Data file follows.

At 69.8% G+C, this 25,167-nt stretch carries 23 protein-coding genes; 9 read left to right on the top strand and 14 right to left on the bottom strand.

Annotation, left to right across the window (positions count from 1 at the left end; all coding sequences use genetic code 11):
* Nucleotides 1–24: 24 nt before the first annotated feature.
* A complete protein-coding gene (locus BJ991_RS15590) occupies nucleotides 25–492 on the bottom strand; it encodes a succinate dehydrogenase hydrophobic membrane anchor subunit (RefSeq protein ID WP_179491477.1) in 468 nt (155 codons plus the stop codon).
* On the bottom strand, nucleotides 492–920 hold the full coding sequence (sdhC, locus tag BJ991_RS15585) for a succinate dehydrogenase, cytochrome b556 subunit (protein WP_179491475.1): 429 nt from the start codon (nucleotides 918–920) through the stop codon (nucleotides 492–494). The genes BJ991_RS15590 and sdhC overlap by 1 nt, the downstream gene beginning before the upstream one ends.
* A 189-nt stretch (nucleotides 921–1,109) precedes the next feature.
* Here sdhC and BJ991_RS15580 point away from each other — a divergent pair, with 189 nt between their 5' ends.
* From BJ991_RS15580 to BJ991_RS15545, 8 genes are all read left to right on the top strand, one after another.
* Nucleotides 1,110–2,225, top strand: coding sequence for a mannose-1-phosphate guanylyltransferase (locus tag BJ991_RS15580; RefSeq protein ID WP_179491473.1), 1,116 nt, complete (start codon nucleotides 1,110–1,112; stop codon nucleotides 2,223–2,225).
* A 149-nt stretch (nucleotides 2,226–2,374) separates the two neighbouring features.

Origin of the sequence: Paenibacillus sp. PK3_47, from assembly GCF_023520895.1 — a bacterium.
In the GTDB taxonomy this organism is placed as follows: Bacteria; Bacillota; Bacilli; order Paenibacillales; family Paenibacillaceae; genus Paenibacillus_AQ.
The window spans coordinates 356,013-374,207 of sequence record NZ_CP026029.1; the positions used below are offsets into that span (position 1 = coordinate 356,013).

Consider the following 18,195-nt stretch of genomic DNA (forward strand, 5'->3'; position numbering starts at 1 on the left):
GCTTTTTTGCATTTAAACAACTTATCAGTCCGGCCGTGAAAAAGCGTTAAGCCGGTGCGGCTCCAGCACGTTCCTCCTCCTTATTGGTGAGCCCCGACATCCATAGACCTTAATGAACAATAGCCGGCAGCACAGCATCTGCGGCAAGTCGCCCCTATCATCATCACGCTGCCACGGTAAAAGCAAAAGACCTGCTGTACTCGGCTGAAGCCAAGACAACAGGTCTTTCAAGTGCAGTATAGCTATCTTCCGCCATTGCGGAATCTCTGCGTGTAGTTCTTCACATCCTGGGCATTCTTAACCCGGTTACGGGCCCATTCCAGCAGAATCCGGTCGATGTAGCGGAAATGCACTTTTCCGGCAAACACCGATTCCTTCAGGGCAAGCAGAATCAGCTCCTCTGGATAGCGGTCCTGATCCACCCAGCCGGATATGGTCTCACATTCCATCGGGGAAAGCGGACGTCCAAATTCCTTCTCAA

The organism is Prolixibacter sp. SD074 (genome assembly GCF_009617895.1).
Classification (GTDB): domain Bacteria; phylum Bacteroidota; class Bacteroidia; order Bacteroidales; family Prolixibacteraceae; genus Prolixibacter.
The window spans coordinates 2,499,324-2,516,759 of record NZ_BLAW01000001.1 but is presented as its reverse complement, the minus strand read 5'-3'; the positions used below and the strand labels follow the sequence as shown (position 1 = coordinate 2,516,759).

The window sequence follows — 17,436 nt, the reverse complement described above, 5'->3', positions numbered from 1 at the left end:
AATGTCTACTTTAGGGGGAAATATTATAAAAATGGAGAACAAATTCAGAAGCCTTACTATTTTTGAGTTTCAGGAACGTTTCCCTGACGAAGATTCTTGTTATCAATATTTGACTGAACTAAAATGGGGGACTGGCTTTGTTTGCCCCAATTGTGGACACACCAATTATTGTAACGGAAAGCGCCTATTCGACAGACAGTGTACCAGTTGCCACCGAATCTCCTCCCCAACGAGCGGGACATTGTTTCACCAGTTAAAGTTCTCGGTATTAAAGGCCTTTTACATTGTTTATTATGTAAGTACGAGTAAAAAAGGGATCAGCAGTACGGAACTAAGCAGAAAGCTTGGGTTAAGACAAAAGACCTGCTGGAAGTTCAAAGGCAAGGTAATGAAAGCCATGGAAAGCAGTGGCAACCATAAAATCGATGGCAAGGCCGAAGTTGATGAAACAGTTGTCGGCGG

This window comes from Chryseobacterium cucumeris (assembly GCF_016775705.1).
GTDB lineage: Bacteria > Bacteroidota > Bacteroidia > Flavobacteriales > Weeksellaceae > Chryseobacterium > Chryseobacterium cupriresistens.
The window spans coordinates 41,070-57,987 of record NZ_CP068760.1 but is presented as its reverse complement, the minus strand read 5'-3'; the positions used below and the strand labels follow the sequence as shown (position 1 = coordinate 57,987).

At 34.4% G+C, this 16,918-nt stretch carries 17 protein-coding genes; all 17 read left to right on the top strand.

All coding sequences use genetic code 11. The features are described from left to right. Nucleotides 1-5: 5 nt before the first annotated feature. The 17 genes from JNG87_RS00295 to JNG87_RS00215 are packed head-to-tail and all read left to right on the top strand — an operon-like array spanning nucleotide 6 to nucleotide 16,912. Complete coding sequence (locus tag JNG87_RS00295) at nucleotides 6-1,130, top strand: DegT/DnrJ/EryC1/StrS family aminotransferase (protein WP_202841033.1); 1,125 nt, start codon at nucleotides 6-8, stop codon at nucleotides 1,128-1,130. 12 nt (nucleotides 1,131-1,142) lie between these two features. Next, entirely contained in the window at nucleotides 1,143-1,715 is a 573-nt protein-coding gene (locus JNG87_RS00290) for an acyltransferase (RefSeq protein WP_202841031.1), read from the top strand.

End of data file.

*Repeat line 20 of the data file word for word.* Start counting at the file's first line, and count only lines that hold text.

AATGTCTACTTTAGGGGGAAATATTATAAAAATGGAGAACAAATTCAGAAGCCTTACTATTTTTGAGTTTCAGGAACGTTTCCCTGACGAAGATTCTTGTTATCAATATTTGACTGAACTAAAATGGGGGACTGGCTTTGTTTGCCCCAATTGTGGACACACCAATTATTGTAACGGAAAGCGCCTATTCGACAGACAGTGTACCAGTTGCCACCGAATCTCCTCCCCAACGAGCGGGACATTGTTTCACCAGTTAAAGTTCTCGGTATTAAAGGCCTTTTACATTGTTTATTATGTAAGTACGAGTAAAAAAGGGATCAGCAGTACGGAACTAAGCAGAAAGCTTGGGTTAAGACAAAAGACCTGCTGGAAGTTCAAAGGCAAGGTAATGAAAGCCATGGAAAGCAGTGGCAACCATAAAATCGATGGCAAGGCCGAAGTTGATGAAACAGTTGTCGGCGG